What is a remaindered book?
A remaindered book is a book that has been returned to the publisher by the bookseller. When a bookstore has a book that just isn’t selling, they want to get it off of their shelves and make room for a more popular title. The bookstore can send all of their copies of that book back to the publisher and receive a refund.
The publisher gives the book a remainder mark and re-sells the book at a lower price to outlet stores or other booksellers. This process allows the publishers to recoup some of their printing costs, and the mark identifies these books so that they cannot be returned to the publisher for yet another refund.
Generally, only hardcovers and trade paperbacks are remaindered, while mass market paperbacks tend to be destroyed.
How can I identify a remainder mark?
The publisher that is marking the returned books use a number of different methods to mark their books. Some may use rubber stamps, felt-tip markers, or even spray-on dyes. The mark is most often on a book’s bottom edge, on the text block near the spine.
Some of the fancier examples in the industry include:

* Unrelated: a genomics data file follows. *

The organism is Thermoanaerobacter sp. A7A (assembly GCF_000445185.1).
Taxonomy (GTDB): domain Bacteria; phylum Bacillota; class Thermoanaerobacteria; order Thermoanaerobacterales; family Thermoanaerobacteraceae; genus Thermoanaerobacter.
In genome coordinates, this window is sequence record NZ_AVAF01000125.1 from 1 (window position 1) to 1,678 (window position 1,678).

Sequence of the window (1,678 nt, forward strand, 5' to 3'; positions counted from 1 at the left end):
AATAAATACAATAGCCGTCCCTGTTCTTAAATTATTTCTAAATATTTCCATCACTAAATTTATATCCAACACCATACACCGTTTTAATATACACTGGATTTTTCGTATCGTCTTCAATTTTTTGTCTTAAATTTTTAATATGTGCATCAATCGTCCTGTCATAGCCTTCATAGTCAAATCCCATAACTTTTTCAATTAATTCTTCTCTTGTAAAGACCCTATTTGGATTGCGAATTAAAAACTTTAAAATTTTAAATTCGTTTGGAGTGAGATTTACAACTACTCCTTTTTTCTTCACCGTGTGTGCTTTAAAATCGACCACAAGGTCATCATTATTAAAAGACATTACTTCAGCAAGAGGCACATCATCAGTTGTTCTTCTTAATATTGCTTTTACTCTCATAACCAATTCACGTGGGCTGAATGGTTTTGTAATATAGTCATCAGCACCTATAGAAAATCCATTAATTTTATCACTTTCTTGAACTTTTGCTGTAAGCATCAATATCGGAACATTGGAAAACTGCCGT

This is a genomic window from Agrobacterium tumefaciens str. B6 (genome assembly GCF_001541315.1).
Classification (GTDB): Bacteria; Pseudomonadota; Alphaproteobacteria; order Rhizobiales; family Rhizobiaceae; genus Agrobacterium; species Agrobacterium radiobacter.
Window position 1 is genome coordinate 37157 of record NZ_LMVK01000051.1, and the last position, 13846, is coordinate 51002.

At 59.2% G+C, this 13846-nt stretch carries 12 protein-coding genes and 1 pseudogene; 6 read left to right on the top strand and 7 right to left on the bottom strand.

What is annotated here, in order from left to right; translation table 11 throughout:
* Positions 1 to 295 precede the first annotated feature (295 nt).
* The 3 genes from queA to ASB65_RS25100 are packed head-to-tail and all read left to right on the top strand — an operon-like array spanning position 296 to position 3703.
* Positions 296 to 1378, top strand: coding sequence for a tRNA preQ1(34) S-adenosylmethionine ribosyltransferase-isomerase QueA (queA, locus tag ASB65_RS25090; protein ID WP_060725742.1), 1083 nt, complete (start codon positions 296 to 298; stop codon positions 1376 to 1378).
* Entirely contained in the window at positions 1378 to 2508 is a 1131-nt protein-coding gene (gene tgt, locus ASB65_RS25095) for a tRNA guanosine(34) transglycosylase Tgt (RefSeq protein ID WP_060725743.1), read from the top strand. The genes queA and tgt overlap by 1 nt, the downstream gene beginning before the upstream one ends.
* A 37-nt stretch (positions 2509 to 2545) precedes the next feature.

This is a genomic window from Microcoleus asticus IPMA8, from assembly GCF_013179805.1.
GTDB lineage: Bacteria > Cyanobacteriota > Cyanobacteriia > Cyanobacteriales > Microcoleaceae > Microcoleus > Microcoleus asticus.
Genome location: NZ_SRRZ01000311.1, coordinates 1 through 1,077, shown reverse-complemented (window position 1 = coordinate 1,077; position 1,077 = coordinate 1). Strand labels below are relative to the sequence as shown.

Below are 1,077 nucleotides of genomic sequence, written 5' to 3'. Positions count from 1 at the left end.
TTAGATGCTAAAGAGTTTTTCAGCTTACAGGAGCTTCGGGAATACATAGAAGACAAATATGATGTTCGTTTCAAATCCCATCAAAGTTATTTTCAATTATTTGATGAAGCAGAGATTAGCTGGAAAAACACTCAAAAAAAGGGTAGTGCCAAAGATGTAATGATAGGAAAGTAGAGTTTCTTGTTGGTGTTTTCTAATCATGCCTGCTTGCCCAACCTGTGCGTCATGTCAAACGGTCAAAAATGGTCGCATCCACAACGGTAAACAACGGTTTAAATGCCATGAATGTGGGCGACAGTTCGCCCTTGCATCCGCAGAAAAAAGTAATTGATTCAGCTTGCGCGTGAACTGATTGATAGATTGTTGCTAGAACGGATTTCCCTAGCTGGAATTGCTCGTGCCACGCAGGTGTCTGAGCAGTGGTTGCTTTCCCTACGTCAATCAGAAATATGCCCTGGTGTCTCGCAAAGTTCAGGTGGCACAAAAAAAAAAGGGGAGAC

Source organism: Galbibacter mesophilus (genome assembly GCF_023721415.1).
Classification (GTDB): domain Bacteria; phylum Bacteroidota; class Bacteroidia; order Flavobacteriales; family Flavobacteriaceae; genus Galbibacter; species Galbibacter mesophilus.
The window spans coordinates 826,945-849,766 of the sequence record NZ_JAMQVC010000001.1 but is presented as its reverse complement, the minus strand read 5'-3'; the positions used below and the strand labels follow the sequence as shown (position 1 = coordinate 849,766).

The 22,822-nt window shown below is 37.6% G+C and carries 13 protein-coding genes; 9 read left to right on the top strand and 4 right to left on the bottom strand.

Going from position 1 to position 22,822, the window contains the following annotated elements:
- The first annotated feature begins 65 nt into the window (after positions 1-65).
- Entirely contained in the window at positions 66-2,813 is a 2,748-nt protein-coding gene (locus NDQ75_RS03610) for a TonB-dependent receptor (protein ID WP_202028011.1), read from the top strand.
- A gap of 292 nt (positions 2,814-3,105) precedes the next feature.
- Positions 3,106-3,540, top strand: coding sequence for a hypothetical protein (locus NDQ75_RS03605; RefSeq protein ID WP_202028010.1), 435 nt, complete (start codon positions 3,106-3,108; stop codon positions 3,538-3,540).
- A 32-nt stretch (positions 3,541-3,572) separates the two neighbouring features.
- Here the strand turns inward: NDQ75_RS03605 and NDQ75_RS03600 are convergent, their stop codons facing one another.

Ace Fantasy: a capital “B” on one edge.
Simon & Schuster: a stamp of its logo, “the sowing man.”
Random House: the icon of a little house.
Doubleday and Delacort: a spray dye on the top and bottom edges, which made the book look like it was spray painted.
Putnam: a capital ‘P’ ink stamp.
These aren’t the only marks that identify remaindered books. Some publishers just write a simple ‘R’ on the front inside cover, and others will stamp the title page. Older paperbacks that were remaindered may have a hole punched through the front cover or a scalloped-cut off corner to identify it.
So….what’s the big deal?
Remainder marks are really no big deal if you are purchasing a reading copy. If you are purchasing the book for a collection or to re-sell, bear in mind that remainder marks are often considered to be a defect by most collectors, except in very rare cases.